peace process is not the rst
attempt at solving the Kurdish issue peacefully. There have been multiple prior attempts to reach the same goal. However, four factors set the current process apart from previous trials and render the ground ripe for a solution: 1) transformation in the state’s understanding of the Kurdish issue, 2) termination of military-dominated tutelary and the concomitant rise of civilian politics, 3) the public’s increasing resistance to provocations, and 4) the perceived legitimacy of the solution’s parameters on both sides. Furthermore, changing regional dynamics resulting from the Syrian Crisis have been another compelling determinant that pushed Turkey to tackle the issue more earnestly. Yet these
factors are not sufcient to move
the process forward. It is only political and legal steps that can reinvigorate the process and push it to a next level.
Revisiting the Kurdish Peace Process: Facilitating Factors, the Regional Dimension, and Challenges Ahead
by Galip Dalay
March 4, 2014
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Despite a roiling summer o discon-tent, a sensational graf operation, and ensuing power struggle, urkey’s most important agenda item o the year continues to be the resolution process to bring the Kurdish issue to a peaceul conclusion through dialogue. Te recent process is not the ﬁrst attempt at solving the Kurdish issue peace-ully. Tere have been other attempts during the current Justice and Devel-opment Party (AKP) rule and prior to it. Yet, no other attempt has provoked the level o optimism more than that generated by the current peace process. For the ﬁrst time, peace with the Kurds seems to be within the reach o a political solution, despite all o the shortcomings and setbacks throughout the process. Four actors set the current process apart rom previous trials and render the ground ripe or a solution: 1) transormation in the state’s under-standing o the Kurdish issue, 2) termination o military-dominated tutelary regime and the concomitant rise o civilian politics, 3) the public’s increasing resistance to provocations, and 4) the perceived legitimacy o the solution’s parameters on both sides. Furthermore, the changing regional dynamics resulting rom the Syrian Crisis have been another compelling determinant pushing urkey to tackle the issue more earnestly.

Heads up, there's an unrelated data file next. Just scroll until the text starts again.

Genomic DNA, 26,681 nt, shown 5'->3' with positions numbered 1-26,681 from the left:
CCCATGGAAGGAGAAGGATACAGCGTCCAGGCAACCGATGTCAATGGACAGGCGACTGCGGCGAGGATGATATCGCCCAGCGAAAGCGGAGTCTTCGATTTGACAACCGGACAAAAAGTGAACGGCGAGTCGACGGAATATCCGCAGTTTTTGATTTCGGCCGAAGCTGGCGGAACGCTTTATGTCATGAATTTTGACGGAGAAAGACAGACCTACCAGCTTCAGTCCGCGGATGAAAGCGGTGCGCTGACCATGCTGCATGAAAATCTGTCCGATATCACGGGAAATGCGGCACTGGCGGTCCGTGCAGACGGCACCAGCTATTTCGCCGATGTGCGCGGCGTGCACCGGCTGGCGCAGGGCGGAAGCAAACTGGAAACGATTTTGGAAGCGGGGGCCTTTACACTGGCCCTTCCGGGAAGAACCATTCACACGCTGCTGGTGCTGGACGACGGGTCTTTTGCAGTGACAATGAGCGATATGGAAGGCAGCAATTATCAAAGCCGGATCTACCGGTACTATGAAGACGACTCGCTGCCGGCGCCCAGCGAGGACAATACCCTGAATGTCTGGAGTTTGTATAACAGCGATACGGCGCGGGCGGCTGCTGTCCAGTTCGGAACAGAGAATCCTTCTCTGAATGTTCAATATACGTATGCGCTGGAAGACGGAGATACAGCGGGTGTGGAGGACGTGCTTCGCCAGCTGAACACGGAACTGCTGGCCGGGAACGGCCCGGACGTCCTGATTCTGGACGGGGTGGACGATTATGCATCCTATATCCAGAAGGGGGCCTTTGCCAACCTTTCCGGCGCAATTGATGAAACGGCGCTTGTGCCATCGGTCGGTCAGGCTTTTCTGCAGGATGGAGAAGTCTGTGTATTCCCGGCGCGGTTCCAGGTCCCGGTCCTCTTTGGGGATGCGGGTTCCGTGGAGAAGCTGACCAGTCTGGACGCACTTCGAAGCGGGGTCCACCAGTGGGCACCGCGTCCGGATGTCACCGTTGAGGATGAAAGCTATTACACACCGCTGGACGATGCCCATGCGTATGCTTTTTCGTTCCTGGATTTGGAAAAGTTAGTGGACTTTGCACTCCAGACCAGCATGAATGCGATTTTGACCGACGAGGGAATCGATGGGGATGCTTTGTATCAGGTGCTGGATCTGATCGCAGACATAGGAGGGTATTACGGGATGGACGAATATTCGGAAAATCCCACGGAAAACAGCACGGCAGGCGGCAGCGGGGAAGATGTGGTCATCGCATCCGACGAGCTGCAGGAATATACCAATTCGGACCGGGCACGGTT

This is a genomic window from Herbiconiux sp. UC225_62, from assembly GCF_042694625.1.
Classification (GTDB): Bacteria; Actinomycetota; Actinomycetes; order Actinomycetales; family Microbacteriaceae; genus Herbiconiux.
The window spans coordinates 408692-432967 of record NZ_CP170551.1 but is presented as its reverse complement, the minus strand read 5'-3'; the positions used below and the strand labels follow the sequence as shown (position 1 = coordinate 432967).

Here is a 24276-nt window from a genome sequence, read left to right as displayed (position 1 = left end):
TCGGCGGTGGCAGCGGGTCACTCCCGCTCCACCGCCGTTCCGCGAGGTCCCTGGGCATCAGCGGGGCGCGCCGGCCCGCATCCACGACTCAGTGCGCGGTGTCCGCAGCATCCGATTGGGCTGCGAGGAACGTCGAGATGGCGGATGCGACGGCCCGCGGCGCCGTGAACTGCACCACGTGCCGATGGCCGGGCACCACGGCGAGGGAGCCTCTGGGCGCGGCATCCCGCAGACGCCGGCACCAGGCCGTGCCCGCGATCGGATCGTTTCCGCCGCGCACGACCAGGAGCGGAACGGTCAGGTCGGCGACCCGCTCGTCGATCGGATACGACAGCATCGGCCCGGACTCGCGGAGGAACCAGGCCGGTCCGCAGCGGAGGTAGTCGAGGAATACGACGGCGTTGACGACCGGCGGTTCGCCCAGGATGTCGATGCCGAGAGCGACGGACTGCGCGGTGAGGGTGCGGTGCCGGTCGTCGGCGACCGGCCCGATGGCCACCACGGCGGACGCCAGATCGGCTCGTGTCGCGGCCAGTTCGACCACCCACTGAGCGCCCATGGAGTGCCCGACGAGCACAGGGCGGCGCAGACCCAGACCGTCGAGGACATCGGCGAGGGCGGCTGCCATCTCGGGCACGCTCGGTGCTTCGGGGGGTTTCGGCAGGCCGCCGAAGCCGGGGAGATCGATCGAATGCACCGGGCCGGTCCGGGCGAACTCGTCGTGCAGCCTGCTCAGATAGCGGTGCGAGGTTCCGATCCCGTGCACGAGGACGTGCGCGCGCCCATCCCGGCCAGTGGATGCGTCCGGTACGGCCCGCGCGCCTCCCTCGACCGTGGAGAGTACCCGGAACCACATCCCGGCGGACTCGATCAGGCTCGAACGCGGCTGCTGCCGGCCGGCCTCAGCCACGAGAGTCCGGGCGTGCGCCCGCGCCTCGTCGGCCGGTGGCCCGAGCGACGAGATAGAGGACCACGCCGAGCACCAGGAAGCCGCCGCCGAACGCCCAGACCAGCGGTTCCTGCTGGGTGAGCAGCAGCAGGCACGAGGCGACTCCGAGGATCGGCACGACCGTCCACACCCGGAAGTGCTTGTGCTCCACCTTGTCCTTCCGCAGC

State mentality in urkey, or a long time, had been epitomized in the poli-cies, approaches, and decisions o the National Security Council (NSC). Te NSC was dominated by the military and served as the most important platorm or deciding on issues o high politics. Prior to 2000, it also provided the military with the most conducive mechanism to impose its will on the civilian governments, as the NSC secretary-general had to be a military oﬃcer and the agenda o the NSC meetings were largely been set by mili-tary. O all topics, the NSC regarded the protection o the republic’s secular nature, its territorial integrity, and national unity as primary prerogatives. While any maniestation o Islamic identity and demands were deemed as posing a grave menace to the secular nature o the republic, the Kurds’ demands or greater cultural and political rights were considered threat-ening to the territorial integrity o the